A Serious Man (89%)
Up (98%)
Up In the Air (91%)

2010 (92.8%)

127 Hours (93%)
Black Swan (86%)
The Fighter (90%)
Inception (86%)
The Kids Are All Right (93%)
The King’s Speech (95%)
The Social Network (96%)
Toy Story 3 (99%)
True Grit (96%)
Winter’s Bone (94%)

2011 (83.3%)

The Artist (97%)
The Descendants (89%)
Extremely Loud and Incredibly Close (46%)
The Help (76%)
Hugo (94%)
Midnight in Paris (93%)
Moneyball (94%)
The Tree of Life (84%)
War Horse (77%)

2012 (88.2%)

Argo (96%)
Amour (93%)
Beasts of the Southern Wild (86%)
Django Unchained (88%)
Les Misérables (70%)
Life of Pi (86%)
Lincoln (90%)
Silver Linings Playbook (92%)
Zero Dark Thirty (93%)

2013 (91.8%)

12 Years a Slave (96%)
American Hustle (93%)
Captain Phillips (93%)
Dallas Buyers Club (94%)
Gravity (97%)
Her (94%)
Nebraska (91%)
Philomena (92%)
The Wolf of Wall Street (77%)

2014 (89.5%)

American Sniper (72%)
Birdman or (The Unexpected Virtue of Ignorance) (91%)
Boyhood (98%)
The Grand Budapest Hotel (92%)
The Imitation Game (90%)
Selma (99%)
The Theory of Everything (80%)
Whiplash (94%)

2015 (92.3%)

The Big Short (88%)
Bridge of Spies (91%)
Brooklyn (98%)
Mad Max: Fury Road (97%)
The Martian (92%)
The Revenant (82%)
Room (95%)
Spotlight (96%)

The worst year to marathon the Best Picture nominees, according to Rotten Tomatoes, was 1990, when one mob movie (Goodfellas, arguably the most rewatchable film of all-time) lapped another (The Godfather Part III). Martin Scorsese’s masterpiece should have won, but not only was Dance with Wolves, an attractive-looking film with a too-long running time and overly earnest dialogue worthy of a Liz Lemon eyeroll, selected Best Picture, but Kevin Costner was also named Best Director. I’m getting depressed (although not as bummed as when I remembered the Academy considered Extremely Loud and Incredibly Close, with its 46 percent “Fresh” rating, to be a superior film than 50/50), so let’s move onto Rotten Tomatoes’ finest year for a Best Picture binge.

That would be 1993, a class of sterling films led by Steven Spielberg’s tremendously weighty Schindler’s List (which, I’m legally required to mention, came out the same year as Jurassic Park). No arguments here. The Fugitive is the “only good movie” (well, The Fugitive and Goodfellas), but it doesn’t scream Best Picture, it’s an honor just to be nominated, etc. In the Name of the Father, The Piano, and The Remains of the Day (with tremendous performances from Anthony Hopkins and Emma Thompson) are all fine also-rans.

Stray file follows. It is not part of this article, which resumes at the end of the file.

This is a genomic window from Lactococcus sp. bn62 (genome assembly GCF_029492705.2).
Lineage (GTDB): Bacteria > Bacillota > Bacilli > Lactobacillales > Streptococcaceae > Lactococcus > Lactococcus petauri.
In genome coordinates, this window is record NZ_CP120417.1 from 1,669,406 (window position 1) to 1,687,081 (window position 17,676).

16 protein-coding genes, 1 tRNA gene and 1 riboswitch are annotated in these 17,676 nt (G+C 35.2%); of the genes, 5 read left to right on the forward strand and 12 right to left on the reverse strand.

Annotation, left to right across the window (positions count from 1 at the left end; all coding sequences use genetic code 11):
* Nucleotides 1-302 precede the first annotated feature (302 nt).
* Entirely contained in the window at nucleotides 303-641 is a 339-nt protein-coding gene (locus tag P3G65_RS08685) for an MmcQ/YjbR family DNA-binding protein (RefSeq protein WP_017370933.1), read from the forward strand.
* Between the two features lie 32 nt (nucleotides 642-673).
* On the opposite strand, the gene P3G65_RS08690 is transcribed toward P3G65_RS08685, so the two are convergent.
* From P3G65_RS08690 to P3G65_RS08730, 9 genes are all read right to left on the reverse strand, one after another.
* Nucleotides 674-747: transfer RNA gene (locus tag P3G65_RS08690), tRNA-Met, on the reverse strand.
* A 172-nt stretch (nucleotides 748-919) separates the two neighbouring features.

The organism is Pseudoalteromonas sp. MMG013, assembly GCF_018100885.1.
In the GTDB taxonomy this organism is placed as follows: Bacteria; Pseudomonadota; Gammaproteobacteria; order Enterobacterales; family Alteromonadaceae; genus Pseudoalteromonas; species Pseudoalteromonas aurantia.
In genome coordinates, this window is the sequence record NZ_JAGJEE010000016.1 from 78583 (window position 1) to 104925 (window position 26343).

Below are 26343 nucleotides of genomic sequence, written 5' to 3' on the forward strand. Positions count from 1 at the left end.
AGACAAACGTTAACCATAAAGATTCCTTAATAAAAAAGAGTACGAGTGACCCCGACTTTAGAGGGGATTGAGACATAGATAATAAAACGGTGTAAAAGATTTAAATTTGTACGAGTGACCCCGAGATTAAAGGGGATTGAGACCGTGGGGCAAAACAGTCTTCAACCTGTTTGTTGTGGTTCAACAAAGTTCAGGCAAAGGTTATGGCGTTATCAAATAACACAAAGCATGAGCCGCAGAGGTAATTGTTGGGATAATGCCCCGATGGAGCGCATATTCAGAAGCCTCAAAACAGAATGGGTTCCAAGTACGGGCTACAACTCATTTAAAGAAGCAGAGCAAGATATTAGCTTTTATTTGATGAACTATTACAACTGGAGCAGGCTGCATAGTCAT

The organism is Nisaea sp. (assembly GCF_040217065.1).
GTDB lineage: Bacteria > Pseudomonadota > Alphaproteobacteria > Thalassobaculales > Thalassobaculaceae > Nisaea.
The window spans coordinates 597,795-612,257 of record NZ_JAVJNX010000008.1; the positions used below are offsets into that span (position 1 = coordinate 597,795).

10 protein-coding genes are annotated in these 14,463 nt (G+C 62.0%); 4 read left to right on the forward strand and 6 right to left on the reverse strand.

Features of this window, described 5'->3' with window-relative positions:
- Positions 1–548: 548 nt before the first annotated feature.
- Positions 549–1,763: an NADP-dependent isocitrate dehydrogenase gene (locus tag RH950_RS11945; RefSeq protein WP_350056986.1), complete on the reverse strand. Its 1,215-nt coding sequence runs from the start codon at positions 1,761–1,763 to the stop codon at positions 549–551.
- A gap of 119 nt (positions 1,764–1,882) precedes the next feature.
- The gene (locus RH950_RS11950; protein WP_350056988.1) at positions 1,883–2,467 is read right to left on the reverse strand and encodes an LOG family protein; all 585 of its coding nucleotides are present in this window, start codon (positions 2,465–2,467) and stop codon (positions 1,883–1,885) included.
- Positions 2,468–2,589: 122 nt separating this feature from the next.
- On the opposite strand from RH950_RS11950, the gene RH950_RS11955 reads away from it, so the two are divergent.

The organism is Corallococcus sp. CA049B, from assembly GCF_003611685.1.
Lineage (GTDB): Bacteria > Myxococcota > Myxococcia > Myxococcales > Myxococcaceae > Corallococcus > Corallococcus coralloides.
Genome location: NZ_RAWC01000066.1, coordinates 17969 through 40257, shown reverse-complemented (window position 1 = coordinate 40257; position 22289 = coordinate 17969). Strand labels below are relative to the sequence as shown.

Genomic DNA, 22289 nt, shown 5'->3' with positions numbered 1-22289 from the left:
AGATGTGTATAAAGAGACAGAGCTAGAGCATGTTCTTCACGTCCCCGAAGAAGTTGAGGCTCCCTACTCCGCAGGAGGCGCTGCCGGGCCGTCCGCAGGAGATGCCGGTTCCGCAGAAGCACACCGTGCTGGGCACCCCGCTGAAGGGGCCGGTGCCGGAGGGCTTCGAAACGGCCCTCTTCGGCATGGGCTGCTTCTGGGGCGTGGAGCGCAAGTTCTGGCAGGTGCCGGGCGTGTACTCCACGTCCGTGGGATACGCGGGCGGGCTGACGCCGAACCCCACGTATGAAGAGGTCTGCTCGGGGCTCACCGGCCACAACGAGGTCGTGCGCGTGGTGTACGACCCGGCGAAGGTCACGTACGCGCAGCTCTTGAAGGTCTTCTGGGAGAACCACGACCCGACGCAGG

1990 and 1993 — critically speaking, those are the worst and best years for a Best Picture marathon. But if I had to sit in a chilly movie theater for 20 hours, give or take a handful of hours, I wouldn’t pick 1993. My initial deselection got rid of every year except 1991, 1994, 1997, 2007, and 2010. From there, I cut 1991 (Beauty and the Beast, JFK, The Silence of the Lambs are entertaining classics; The Price of Tides is not) and 2010 (10 movies is four movies too many). 2007 was the next to go. It’s top-heavy with No Country for Old Men and There Will Be Blood. Juno is a quirky memento of mid-2000s indie that probably hasn’t aged well, and I fell asleep during Michael Clayton and wanted to while watching Atonement, so it’s gone. So we’re down to two.

1994

Forrest Gump
Four Weddings and a Funeral
Pulp Fiction
Quiz Show
The Shawshank Redemption

1997

As Good as It Gets
The Full Monty
Good Will Hunting
L.A. Confidential
Titanic

That’s tough, but I’m going with 1997. There’s one stone-cold gem, L.A. Confidential, and no real duds; the other four are great at best, and entertaining at worst. The visual effects in James Cameron’s Titanic stand the test of time; As Good As It Gets is one of the last times Jack Nicholson bothered trying; Matt Damon and Robin Williams’ remarkably warm chemistry carries Good Will Hunting; and while The Full Monty is certainly the weakest nominee, it’s better than 1994’s inoffensive Four Weddings and a Funeral (Forrest Gump doesn’t deserve its rarified status, either).

1997 might not be the greatest year for Best Picture nominees — although its 93 percent ranked high — and it’s hard not picking Fargo, or The Insider, or even Mad Max: Fury Road, but in terms of marathons, it’s the king of the Oscars.